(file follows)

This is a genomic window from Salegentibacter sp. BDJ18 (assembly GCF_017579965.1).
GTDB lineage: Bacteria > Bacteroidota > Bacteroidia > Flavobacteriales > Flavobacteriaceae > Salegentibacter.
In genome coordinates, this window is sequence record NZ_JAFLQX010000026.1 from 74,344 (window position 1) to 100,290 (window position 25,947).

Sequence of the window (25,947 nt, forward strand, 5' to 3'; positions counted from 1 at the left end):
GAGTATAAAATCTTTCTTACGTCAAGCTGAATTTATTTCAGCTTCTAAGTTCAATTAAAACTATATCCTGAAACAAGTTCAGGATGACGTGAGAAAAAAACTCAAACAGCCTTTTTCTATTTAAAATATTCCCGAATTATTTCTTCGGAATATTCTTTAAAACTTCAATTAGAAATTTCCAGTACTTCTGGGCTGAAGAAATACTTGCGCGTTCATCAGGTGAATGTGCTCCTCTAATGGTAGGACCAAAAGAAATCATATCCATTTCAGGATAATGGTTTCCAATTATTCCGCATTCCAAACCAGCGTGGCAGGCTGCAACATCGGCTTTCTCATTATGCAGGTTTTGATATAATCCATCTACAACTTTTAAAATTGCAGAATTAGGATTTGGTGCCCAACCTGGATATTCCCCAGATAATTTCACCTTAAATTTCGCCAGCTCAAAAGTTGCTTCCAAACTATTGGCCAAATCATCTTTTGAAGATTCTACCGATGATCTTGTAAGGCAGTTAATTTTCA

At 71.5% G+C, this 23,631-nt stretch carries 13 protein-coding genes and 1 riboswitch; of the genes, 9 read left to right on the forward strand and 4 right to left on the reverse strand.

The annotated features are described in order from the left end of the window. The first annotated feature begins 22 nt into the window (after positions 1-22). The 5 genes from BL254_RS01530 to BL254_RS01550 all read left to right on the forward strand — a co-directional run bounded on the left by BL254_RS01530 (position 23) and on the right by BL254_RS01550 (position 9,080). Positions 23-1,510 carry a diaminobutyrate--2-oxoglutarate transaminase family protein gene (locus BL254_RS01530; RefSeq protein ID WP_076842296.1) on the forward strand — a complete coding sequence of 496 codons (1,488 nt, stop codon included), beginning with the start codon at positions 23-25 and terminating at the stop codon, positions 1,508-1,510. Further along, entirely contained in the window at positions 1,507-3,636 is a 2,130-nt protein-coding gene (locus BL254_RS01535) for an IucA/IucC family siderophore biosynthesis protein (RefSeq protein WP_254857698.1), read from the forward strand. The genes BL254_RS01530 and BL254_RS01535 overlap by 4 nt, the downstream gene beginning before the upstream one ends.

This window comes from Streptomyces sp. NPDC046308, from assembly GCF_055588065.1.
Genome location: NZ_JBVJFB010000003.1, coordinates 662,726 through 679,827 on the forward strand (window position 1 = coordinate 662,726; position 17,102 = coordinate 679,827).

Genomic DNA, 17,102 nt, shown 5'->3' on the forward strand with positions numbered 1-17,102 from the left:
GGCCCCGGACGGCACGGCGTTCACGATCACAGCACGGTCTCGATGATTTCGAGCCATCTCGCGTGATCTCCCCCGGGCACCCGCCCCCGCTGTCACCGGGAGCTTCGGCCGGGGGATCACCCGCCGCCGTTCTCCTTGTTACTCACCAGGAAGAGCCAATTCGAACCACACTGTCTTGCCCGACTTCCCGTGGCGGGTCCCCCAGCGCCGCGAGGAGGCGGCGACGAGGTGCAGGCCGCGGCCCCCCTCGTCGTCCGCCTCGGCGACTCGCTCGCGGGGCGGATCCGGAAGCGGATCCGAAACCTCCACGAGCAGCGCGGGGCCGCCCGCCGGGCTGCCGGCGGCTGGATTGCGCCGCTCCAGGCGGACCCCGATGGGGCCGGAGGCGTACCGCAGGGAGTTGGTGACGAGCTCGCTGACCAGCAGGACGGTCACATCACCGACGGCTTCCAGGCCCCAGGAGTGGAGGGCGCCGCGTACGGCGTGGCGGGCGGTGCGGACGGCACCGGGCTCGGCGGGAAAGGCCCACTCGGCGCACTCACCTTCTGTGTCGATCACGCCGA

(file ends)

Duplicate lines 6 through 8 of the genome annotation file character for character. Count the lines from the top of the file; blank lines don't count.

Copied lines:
At 71.5% G+C, this 23,631-nt stretch carries 13 protein-coding genes and 1 riboswitch; of the genes, 9 read left to right on the forward strand and 4 right to left on the reverse strand.

The annotated features are described in order from the left end of the window. The first annotated feature begins 22 nt into the window (after positions 1-22). The 5 genes from BL254_RS01530 to BL254_RS01550 all read left to right on the forward strand — a co-directional run bounded on the left by BL254_RS01530 (position 23) and on the right by BL254_RS01550 (position 9,080). Positions 23-1,510 carry a diaminobutyrate--2-oxoglutarate transaminase family protein gene (locus BL254_RS01530; RefSeq protein ID WP_076842296.1) on the forward strand — a complete coding sequence of 496 codons (1,488 nt, stop codon included), beginning with the start codon at positions 23-25 and terminating at the stop codon, positions 1,508-1,510. Further along, entirely contained in the window at positions 1,507-3,636 is a 2,130-nt protein-coding gene (locus BL254_RS01535) for an IucA/IucC family siderophore biosynthesis protein (RefSeq protein WP_254857698.1), read from the forward strand. The genes BL254_RS01530 and BL254_RS01535 overlap by 4 nt, the downstream gene beginning before the upstream one ends.

This window comes from Streptomyces sp. NPDC046308, from assembly GCF_055588065.1.